Downsides to converted acoustic drums compared to e-drums?

PaulD

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As the subject says, if I were to convert an acoustic kit (the Yamaha Manu Katche Jr seems ideal, or maybe something used) to an electronic set with triggers, is there any major downside relative to a good electronic set? I'd put mesh heads on the acoustic set and I'm not quite sure about cymbals, though I'd lean towards triggers on something like the Zildjian L80s.

Intuitively, it seems like the acoustic set would win for playability but that's a total guess on my part.
 

Hop

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Trigger wise I think you can find just what you need on the market (plenty of DIY'ers on the VDrums Forum) that would replicate "good" e-kits, if you go the mesh head route.
The challenge is figuring out what module to go with, and this is where your costs are going to escalate, especially so if you also start to consider the VST upgrade (i.e., laptop, SD3 [or similar], sound libraries, interface modules...) to go with that quality drum module.

The playing surfaces between mesh and mylar drum heads are totally different animals, also the "feedback mechanism" that is, what you get back from the acoustic-kit environment is starkly different than an electronic-kit. I would say the key advantage to the e-kit over the a-kit is that the mix that hits yours ears (and the volume of it) has a bit more control. The a-kit gets some undeniable tactile feedback but does sound different from the players position to the audience position - e-kit is going to sound exactly the same from any position but won't have any of the great tactile feedback unless you supplement for (i.e., a buttkicker) and yet another expense!
 

electrodrummer

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[opinions incoming. beware]

I don't see the point of using acoustic shells for an ekit. You lose all the logistic and ergonomic advantages of using pads.

Pads can be put anywhere - want three floor toms above your hat? Easy.
Pads are easier to transport.
Pads can offer things like three zones (rimshot + head + crossstick, for example)
(Decent) pads don't suffer bouncy mesh and hotspots ....

[this will trigger (cough) a bunch of people ! ]
 

PaulD

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Thanks. Those are good considerations. I should have also mentioned my purpose, which would basically be a glorified practice kit. I could also see myself, potentially, using the small kit as an acoustic to play out, but it'd be small so transport won't be that bad.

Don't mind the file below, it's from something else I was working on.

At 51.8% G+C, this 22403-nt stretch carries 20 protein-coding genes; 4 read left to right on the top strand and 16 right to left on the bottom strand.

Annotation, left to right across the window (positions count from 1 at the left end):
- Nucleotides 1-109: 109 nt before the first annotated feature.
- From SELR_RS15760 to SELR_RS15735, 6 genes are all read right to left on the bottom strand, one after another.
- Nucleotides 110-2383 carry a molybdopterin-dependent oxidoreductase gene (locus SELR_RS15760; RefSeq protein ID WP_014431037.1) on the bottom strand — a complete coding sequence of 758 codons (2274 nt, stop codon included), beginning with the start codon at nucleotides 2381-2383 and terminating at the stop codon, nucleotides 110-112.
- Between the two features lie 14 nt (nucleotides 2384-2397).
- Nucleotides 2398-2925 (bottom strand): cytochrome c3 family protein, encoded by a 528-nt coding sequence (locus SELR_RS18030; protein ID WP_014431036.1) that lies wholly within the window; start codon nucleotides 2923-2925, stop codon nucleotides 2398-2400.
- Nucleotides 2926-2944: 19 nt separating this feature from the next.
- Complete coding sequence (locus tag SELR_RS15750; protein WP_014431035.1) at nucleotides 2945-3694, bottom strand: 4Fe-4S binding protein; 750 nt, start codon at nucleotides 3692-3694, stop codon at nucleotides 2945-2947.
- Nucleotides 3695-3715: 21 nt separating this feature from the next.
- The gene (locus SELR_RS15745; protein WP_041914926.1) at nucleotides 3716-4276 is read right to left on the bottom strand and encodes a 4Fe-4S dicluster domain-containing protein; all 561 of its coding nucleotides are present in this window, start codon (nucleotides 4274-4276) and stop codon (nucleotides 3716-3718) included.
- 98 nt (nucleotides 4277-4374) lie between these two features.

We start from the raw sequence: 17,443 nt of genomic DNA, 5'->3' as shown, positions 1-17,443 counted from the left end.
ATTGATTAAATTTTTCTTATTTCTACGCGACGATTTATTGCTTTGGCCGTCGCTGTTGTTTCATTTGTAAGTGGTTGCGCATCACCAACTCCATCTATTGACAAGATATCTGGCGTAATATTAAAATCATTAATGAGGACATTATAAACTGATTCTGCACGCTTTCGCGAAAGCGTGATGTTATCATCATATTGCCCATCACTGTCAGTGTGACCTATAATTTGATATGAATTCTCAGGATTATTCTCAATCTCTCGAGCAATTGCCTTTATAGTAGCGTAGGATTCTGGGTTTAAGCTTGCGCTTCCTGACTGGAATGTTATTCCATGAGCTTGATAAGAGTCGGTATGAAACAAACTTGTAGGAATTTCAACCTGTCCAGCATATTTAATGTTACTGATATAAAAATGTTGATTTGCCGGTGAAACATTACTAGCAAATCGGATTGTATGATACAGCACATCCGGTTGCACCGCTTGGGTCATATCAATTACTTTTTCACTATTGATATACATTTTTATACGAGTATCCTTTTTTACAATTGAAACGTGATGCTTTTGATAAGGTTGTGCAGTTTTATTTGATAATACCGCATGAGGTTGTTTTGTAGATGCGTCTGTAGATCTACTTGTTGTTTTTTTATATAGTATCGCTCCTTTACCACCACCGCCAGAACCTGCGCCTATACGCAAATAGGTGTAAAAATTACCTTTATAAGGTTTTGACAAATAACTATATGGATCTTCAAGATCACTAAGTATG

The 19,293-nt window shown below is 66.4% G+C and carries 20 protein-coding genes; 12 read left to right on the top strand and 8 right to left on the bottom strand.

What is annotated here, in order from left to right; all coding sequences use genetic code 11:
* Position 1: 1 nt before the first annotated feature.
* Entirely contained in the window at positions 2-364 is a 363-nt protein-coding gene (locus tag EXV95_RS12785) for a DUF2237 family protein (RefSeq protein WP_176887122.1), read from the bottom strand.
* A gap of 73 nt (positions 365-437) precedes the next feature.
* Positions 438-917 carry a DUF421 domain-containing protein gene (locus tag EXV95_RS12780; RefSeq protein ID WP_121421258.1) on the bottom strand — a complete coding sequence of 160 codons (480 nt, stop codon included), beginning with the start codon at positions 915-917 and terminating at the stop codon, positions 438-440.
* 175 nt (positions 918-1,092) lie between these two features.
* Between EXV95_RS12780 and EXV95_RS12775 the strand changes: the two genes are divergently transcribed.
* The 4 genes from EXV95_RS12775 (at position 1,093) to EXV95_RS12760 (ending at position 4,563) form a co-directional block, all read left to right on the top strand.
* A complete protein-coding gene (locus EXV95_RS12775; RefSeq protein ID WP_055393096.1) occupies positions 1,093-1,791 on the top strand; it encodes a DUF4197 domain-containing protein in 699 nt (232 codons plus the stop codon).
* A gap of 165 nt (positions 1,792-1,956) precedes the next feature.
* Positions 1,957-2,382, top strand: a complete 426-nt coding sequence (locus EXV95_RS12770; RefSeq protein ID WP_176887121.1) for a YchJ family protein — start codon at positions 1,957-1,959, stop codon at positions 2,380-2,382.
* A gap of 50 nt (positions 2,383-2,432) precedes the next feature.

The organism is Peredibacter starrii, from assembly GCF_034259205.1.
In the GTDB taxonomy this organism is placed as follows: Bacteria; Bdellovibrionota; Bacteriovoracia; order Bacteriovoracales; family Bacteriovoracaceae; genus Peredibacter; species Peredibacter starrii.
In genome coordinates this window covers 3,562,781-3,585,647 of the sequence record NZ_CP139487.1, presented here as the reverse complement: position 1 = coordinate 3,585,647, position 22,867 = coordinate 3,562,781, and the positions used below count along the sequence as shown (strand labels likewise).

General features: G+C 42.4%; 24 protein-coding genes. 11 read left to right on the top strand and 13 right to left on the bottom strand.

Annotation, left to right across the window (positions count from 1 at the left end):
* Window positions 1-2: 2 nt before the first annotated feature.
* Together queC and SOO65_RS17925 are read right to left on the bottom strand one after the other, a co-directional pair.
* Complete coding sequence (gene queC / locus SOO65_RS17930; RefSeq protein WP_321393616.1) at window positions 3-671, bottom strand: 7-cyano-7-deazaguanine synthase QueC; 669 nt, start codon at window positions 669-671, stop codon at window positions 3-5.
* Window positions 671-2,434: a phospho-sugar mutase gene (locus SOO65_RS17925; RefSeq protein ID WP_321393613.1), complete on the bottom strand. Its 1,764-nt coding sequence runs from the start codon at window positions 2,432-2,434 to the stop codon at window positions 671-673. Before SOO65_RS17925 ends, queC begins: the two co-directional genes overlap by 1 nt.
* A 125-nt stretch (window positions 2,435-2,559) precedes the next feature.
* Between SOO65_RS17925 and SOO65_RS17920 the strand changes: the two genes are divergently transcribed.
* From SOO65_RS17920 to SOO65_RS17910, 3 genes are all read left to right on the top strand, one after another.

I've used mesh heads on acoustic drums before and they certainly feel different than mylar, but I can live with that.

The zone part is a very good point.
 

cochlea

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I think e-kits are ideal for practice situations where volume level is an issue. I agree with electrodrummer that using dedicated trigger pads, whether they be mesh or rubber, will yield the best results and allow you to keep everything compact when space is an issue. However, new pads are quite pricey so you can save some money by going the acoustic-to-electronic conversion route. I did this when I played e-drums and had decent results using Remol SilentStroke heads and Roland rim-mounted triggers. For me the downside was feel and dynamics. Mesh heads have a different feel than regular acoustic heads, with some being more "bouncy" than others. I got used to this but was never really satisfied with the dynamic range compared to a dedicated e-drum trigger pad. I really had to work with the module to dial in a decent range of sensitivity from low to high. You also don't get all of the subtle nuances that you get when playing on different areas of the drum head with an acoustic snare drum. I found the same for the ride cymbal. With the Roland ride I had, you really had to whack the bell with the shaft of the stick to get a decent response. I so much prefer being able to get different sounds out of my acoustic cymbals depending on what sticks I use, where I hit the cymbal, and the dynamic level used. I could never get this from a rubber cymbal pad. The bottom line is that I found it difficult to go from electronic to acoustic, so if you plan to play a converted kit at home and an actual acoustic kit at live gigs, I think it can be a tricky transition. I gave up my e-kit last year to go back to an acoustic kit and it took me awhile to adjust my playing.
 


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